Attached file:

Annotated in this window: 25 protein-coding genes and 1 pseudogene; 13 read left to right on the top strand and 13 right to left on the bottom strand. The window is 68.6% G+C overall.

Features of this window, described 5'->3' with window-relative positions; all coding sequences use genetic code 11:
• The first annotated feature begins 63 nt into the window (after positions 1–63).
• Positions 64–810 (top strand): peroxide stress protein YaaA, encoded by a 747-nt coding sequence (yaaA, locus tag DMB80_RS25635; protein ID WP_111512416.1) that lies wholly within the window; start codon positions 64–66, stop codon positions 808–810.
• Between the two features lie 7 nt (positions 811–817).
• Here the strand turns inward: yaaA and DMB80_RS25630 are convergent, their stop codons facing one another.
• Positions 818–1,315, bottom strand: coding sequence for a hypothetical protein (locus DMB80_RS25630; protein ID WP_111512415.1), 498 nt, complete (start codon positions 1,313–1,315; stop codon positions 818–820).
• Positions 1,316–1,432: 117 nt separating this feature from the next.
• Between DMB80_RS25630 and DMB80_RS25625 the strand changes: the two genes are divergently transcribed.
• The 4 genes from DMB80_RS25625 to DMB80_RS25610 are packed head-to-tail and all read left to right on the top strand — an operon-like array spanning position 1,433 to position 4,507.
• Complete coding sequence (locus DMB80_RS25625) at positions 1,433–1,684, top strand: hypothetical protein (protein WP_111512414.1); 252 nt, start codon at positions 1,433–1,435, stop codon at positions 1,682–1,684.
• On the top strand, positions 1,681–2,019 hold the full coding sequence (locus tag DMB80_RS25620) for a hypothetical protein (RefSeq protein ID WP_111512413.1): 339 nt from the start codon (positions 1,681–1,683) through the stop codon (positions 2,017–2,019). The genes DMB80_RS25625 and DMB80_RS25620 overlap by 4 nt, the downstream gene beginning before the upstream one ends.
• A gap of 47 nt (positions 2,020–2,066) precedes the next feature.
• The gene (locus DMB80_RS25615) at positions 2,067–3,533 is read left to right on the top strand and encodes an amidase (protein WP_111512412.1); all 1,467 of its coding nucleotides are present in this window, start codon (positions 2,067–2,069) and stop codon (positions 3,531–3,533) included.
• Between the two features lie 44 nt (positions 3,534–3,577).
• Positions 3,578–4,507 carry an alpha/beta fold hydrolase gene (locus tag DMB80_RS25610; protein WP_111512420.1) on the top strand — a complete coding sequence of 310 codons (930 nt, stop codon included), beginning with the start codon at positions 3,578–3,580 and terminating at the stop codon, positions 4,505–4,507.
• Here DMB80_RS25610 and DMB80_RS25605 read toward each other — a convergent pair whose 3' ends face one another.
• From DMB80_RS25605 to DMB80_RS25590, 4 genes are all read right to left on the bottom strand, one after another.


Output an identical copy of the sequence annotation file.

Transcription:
Annotated in this window: 25 protein-coding genes and 1 pseudogene; 13 read left to right on the top strand and 13 right to left on the bottom strand. The window is 68.6% G+C overall.

Features of this window, described 5'->3' with window-relative positions; all coding sequences use genetic code 11:
• The first annotated feature begins 63 nt into the window (after positions 1–63).
• Positions 64–810 (top strand): peroxide stress protein YaaA, encoded by a 747-nt coding sequence (yaaA, locus tag DMB80_RS25635; protein ID WP_111512416.1) that lies wholly within the window; start codon positions 64–66, stop codon positions 808–810.
• Between the two features lie 7 nt (positions 811–817).
• Here the strand turns inward: yaaA and DMB80_RS25630 are convergent, their stop codons facing one another.
• Positions 818–1,315, bottom strand: coding sequence for a hypothetical protein (locus DMB80_RS25630; protein ID WP_111512415.1), 498 nt, complete (start codon positions 1,313–1,315; stop codon positions 818–820).
• Positions 1,316–1,432: 117 nt separating this feature from the next.
• Between DMB80_RS25630 and DMB80_RS25625 the strand changes: the two genes are divergently transcribed.
• The 4 genes from DMB80_RS25625 to DMB80_RS25610 are packed head-to-tail and all read left to right on the top strand — an operon-like array spanning position 1,433 to position 4,507.
• Complete coding sequence (locus DMB80_RS25625) at positions 1,433–1,684, top strand: hypothetical protein (protein WP_111512414.1); 252 nt, start codon at positions 1,433–1,435, stop codon at positions 1,682–1,684.
• On the top strand, positions 1,681–2,019 hold the full coding sequence (locus tag DMB80_RS25620) for a hypothetical protein (RefSeq protein ID WP_111512413.1): 339 nt from the start codon (positions 1,681–1,683) through the stop codon (positions 2,017–2,019). The genes DMB80_RS25625 and DMB80_RS25620 overlap by 4 nt, the downstream gene beginning before the upstream one ends.
• A gap of 47 nt (positions 2,020–2,066) precedes the next feature.
• The gene (locus DMB80_RS25615) at positions 2,067–3,533 is read left to right on the top strand and encodes an amidase (protein WP_111512412.1); all 1,467 of its coding nucleotides are present in this window, start codon (positions 2,067–2,069) and stop codon (positions 3,531–3,533) included.
• Between the two features lie 44 nt (positions 3,534–3,577).
• Positions 3,578–4,507 carry an alpha/beta fold hydrolase gene (locus tag DMB80_RS25610; protein WP_111512420.1) on the top strand — a complete coding sequence of 310 codons (930 nt, stop codon included), beginning with the start codon at positions 3,578–3,580 and terminating at the stop codon, positions 4,505–4,507.
• Here DMB80_RS25610 and DMB80_RS25605 read toward each other — a convergent pair whose 3' ends face one another.
• From DMB80_RS25605 to DMB80_RS25590, 4 genes are all read right to left on the bottom strand, one after another.